The "Swedish" PzKpfw. VI Ausf. B Königstiger


The "Swedish" PzKpfw. VI Ausf. B Königstiger!






Did you know that Sweden in fact tested plenty of German WW2 AFVs after the war had ended?
No? I guessed so..well, here is a short story on the "Swedish" SdKfz. 182 "King Tiger"…




A Swedish delegation was sent to France in 1946, with the purpose to investigate and commission German WW2 AFVs. A visit took place in Versailles where a depot with Panther tanks was inspected. Most of them were meant to be scrapped, while others had been sold. The Swedish delegation was offered to choose between three Panther tanks. The French State reported that they were willing to give away the Panther, and so the one in best condition was chosen. (This Pz.Bef.Wg. Panther Ausf. A was then shipped to Sweden and tested until 1961 when it was given to the Panzermuseum Munster in Germany, where it is on display today). In the same time as the inspection of the Panther tank was made, selected Swedish officers followed a group of French officers to Normandy on October 4th 1946, looking for a Tiger. They traveled through Nantes, Evreux and Lisieur to the Vimontiere area. A totally burnt out King Tiger (of sPz.Abt. 503, 1. Kompanie) was found, but since Sweden wanted to perform AT-mine and firing trials upon it, this Tiger was overlooked. The French promised to continue the search for a suitable vehicle, not costing Sweden a dime. By the end of August of 1947, the military attaché in Paris claimed that a Tiger II has been found in good condition (no damage from fire). It was located in Gien, south of Paris.

Scandinavian Express was ordered to have the King Tiger transported to KAFT in Stockholm. On November 27th of 1947, the King Tiger was loaded off in Stockholm harbor. It was then being sent to the P4 regiment in Skövde. According to Inventory reports of P4 in December 1947, the King Tiger was there. As the workshop finally started to restore it a German egg-type handgrenade was found in the engine room. It had never detonated, presumably the tank had been quickly abandoned on the battlefield. The handgrenade was removed and blown up nearby in the workshop area. The engine was replaced, and the King Tiger was prepared for its first driving tests.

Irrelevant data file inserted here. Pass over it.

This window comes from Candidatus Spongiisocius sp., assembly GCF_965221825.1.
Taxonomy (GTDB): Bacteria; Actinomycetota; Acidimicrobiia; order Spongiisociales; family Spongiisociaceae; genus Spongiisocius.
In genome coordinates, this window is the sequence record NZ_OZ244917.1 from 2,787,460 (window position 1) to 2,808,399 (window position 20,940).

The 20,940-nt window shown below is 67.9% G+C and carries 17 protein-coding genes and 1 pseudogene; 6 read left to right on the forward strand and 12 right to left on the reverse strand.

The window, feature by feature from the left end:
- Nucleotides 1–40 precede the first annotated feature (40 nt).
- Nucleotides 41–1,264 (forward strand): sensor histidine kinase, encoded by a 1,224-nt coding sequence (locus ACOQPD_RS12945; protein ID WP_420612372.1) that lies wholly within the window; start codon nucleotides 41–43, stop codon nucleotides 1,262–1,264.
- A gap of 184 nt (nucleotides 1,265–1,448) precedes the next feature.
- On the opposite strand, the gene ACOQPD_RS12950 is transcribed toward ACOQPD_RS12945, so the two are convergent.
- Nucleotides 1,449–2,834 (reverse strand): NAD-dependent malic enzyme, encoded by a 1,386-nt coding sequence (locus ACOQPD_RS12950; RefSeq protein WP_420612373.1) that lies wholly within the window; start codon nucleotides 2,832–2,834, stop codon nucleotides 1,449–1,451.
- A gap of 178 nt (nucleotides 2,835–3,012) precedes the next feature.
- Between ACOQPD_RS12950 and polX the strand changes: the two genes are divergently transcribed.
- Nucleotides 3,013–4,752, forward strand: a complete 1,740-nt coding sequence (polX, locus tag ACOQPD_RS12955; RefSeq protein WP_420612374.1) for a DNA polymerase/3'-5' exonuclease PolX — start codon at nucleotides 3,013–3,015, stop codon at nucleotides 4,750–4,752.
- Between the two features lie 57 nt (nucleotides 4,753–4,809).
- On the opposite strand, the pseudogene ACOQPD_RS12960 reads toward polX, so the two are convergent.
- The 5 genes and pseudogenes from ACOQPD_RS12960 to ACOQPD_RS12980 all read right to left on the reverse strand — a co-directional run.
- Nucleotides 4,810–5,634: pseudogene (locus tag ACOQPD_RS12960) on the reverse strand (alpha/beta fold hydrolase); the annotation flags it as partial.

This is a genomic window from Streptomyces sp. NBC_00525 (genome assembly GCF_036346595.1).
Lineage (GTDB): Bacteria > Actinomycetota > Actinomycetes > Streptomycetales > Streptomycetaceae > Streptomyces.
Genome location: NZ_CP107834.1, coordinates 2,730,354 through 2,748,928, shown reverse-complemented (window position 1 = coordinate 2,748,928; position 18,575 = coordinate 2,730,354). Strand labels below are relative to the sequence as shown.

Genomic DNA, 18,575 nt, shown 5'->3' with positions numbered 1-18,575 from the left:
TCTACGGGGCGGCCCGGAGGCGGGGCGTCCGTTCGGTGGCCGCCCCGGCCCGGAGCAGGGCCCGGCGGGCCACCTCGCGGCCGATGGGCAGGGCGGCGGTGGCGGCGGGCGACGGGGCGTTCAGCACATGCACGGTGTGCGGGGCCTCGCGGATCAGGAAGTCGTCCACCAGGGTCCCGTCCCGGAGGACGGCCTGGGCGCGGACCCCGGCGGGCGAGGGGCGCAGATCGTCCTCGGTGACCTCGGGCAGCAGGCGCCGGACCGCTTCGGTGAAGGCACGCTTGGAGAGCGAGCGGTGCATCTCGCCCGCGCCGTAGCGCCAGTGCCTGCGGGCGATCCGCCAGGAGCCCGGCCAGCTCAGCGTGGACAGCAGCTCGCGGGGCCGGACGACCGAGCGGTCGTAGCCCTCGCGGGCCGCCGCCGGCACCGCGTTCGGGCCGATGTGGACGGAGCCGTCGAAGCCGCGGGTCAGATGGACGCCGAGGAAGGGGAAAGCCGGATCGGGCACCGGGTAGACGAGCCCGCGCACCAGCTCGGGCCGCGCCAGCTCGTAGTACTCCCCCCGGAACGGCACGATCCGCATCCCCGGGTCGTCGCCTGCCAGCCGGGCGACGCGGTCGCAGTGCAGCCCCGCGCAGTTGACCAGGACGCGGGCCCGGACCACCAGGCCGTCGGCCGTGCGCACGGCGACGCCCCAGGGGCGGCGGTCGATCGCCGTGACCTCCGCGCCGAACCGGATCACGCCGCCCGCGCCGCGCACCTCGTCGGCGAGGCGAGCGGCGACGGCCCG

swektiger.jpg (23424 bytes)
swektiger.jpg (23424 bytes)



The restored King Tiger in the P4 regiments workshop area.


It was soon tested in the workshop area, by the impressed workers. During these early tests, the arm holding the idler wheel was damaged as one in the group steered to roughly in sand outside the workshop. It was quickly fixed, but now people had to be more careful as the program was changed. The transport to PcK in Karlsborg (testing area) was delayed due to this accident. Between September 24th and September 29th 1948, the King Tiger was to be moved from P4 regt. to PcK in Karlsborg, on rail to the village of Finneröja and there from on road to PcK. This was never realized due to the accident with the idler wheel arm that was broken earlier. Then it became a towing/recovery transport instead. A M26 "Dragon Wagon" truck was then needed. On November 11th 1948, it was suggested to remove the 88mm KwK43 L/71 before firing trials were made on the King Tiger. Eventually, there were possibilities in the future to buy 88mm ammo, enabling Sweden to perform tests with this potent weapon as well. The transport took place between November 10th and November 15th 1948. It should be seen as one of the toughest road transports ever made in the country of Sweden, and only the exact planning and performance of the people involved enabled the transport to be realized. Just outside the entrance road to PcK, it was decided to make a shortcut right through the woody area, instead of cornering a 120-degree crossroad, which most probably had totally ruined the road. The damage made to the woods cost them only 30:- SEK, while a 120 degree cornering on paved road would have caused a lot more material damage and expenses. The total cost of the transport was estimated to about 10.000:- SEK. The total weight of the transport was 160 tons, some 1.700hp was involved and 6.000 liters of gasoline were used up. The length of the transport totaled 60km, and the involved vehicles were: